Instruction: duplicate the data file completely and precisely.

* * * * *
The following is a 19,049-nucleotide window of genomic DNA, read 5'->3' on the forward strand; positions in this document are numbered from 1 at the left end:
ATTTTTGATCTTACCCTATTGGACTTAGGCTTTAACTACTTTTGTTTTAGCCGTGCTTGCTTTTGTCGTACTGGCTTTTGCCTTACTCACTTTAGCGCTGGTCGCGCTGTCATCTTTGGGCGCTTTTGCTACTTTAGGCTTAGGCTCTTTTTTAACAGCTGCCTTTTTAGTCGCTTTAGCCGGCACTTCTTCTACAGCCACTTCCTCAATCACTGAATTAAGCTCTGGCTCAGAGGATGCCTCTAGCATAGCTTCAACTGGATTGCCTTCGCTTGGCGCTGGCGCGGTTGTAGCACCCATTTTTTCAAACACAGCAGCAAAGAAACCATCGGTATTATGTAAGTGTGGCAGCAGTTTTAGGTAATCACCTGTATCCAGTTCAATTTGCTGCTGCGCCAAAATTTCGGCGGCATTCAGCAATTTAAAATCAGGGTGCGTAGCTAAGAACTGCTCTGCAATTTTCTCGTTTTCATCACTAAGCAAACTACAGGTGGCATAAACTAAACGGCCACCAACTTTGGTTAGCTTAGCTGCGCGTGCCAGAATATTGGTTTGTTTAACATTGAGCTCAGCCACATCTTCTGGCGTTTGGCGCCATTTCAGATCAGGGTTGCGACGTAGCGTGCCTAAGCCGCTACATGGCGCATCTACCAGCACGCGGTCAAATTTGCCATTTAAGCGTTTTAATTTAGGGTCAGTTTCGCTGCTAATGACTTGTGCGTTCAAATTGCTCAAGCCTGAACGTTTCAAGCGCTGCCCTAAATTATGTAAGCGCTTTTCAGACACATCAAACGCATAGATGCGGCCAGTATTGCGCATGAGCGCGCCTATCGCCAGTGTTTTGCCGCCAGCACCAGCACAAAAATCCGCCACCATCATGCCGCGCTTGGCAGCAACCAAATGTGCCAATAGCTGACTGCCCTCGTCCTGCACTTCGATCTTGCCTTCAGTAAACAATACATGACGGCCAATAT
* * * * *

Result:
The following is a 19,049-nucleotide window of genomic DNA, read 5'->3' on the forward strand; positions in this document are numbered from 1 at the left end:
ATTTTTGATCTTACCCTATTGGACTTAGGCTTTAACTACTTTTGTTTTAGCCGTGCTTGCTTTTGTCGTACTGGCTTTTGCCTTACTCACTTTAGCGCTGGTCGCGCTGTCATCTTTGGGCGCTTTTGCTACTTTAGGCTTAGGCTCTTTTTTAACAGCTGCCTTTTTAGTCGCTTTAGCCGGCACTTCTTCTACAGCCACTTCCTCAATCACTGAATTAAGCTCTGGCTCAGAGGATGCCTCTAGCATAGCTTCAACTGGATTGCCTTCGCTTGGCGCTGGCGCGGTTGTAGCACCCATTTTTTCAAACACAGCAGCAAAGAAACCATCGGTATTATGTAAGTGTGGCAGCAGTTTTAGGTAATCACCTGTATCCAGTTCAATTTGCTGCTGCGCCAAAATTTCGGCGGCATTCAGCAATTTAAAATCAGGGTGCGTAGCTAAGAACTGCTCTGCAATTTTCTCGTTTTCATCACTAAGCAAACTACAGGTGGCATAAACTAAACGGCCACCAACTTTGGTTAGCTTAGCTGCGCGTGCCAGAATATTGGTTTGTTTAACATTGAGCTCAGCCACATCTTCTGGCGTTTGGCGCCATTTCAGATCAGGGTTGCGACGTAGCGTGCCTAAGCCGCTACATGGCGCATCTACCAGCACGCGGTCAAATTTGCCATTTAAGCGTTTTAATTTAGGGTCAGTTTCGCTGCTAATGACTTGTGCGTTCAAATTGCTCAAGCCTGAACGTTTCAAGCGCTGCCCTAAATTATGTAAGCGCTTTTCAGACACATCAAACGCATAGATGCGGCCAGTATTGCGCATGAGCGCGCCTATCGCCAGTGTTTTGCCGCCAGCACCAGCACAAAAATCCGCCACCATCATGCCGCGCTTGGCAGCAACCAAATGTGCCAATAGCTGACTGCCCTCGTCCTGCACTTCGATCTTGCCTTCAGTAAACAATACATGACGGCCAATAT